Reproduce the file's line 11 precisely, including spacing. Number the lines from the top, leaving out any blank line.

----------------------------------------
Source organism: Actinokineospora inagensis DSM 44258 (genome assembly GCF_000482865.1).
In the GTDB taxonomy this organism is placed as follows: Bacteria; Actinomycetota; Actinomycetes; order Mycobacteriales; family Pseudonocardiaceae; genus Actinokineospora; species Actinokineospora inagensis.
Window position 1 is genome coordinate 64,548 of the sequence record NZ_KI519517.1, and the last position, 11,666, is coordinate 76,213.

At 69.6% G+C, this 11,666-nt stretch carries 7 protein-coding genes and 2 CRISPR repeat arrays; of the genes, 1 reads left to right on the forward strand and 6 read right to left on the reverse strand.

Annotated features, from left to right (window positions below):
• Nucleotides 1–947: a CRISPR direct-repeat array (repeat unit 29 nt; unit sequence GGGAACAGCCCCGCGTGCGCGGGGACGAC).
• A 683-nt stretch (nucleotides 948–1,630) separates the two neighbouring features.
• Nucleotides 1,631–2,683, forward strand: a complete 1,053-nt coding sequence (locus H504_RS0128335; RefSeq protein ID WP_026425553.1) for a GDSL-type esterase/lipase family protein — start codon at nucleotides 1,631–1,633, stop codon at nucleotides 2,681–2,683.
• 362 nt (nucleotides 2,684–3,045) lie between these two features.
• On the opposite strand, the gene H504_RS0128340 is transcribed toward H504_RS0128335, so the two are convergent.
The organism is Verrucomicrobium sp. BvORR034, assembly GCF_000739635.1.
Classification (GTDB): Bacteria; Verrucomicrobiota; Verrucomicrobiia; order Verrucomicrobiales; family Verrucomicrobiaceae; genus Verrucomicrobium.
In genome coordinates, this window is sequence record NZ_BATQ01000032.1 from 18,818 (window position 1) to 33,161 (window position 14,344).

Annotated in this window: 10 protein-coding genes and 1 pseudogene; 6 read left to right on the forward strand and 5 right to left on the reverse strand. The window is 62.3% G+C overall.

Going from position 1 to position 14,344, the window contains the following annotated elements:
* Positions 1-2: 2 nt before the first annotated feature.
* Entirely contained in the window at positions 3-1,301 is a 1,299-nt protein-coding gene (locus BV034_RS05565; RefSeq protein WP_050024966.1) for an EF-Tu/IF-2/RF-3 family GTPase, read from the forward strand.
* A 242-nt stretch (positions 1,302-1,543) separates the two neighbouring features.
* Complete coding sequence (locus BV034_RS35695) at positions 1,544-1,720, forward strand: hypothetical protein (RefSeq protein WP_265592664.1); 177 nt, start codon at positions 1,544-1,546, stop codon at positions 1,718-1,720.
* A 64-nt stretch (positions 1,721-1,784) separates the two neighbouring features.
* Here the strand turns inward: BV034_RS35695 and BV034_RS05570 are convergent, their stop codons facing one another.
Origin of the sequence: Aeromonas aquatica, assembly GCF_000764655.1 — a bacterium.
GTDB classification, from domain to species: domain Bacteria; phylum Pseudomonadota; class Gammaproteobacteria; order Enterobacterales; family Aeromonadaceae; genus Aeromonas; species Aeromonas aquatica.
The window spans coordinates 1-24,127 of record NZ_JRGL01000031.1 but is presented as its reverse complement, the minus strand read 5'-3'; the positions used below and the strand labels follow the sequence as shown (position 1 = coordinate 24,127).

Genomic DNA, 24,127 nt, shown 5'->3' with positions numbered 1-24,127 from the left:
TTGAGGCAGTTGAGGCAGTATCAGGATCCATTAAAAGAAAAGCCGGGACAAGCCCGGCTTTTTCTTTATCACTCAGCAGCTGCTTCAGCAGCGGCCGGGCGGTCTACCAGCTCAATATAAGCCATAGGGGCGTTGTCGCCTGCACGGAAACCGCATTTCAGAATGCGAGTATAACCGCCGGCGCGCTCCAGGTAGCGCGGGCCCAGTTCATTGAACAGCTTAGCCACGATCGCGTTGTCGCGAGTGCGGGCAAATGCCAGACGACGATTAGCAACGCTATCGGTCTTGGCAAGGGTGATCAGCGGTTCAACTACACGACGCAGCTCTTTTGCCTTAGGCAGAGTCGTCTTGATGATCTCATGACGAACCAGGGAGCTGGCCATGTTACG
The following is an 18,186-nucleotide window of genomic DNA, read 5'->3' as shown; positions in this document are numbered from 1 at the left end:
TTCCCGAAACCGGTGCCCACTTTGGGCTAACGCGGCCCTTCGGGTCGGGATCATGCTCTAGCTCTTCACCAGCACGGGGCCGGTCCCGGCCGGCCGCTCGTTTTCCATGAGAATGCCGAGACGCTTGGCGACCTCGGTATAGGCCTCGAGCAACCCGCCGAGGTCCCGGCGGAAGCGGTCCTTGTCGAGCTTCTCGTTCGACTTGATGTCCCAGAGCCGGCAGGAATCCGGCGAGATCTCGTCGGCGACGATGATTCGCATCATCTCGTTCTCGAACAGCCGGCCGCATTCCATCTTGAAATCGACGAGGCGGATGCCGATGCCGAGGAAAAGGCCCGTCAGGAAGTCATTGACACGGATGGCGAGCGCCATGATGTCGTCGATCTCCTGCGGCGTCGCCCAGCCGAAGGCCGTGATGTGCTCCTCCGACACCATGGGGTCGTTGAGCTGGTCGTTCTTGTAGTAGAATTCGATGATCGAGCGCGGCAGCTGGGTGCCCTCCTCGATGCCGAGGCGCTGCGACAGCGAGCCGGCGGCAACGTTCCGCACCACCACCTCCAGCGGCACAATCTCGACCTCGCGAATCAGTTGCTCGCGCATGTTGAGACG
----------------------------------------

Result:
The organism is Verrucomicrobium sp. BvORR034, assembly GCF_000739635.1.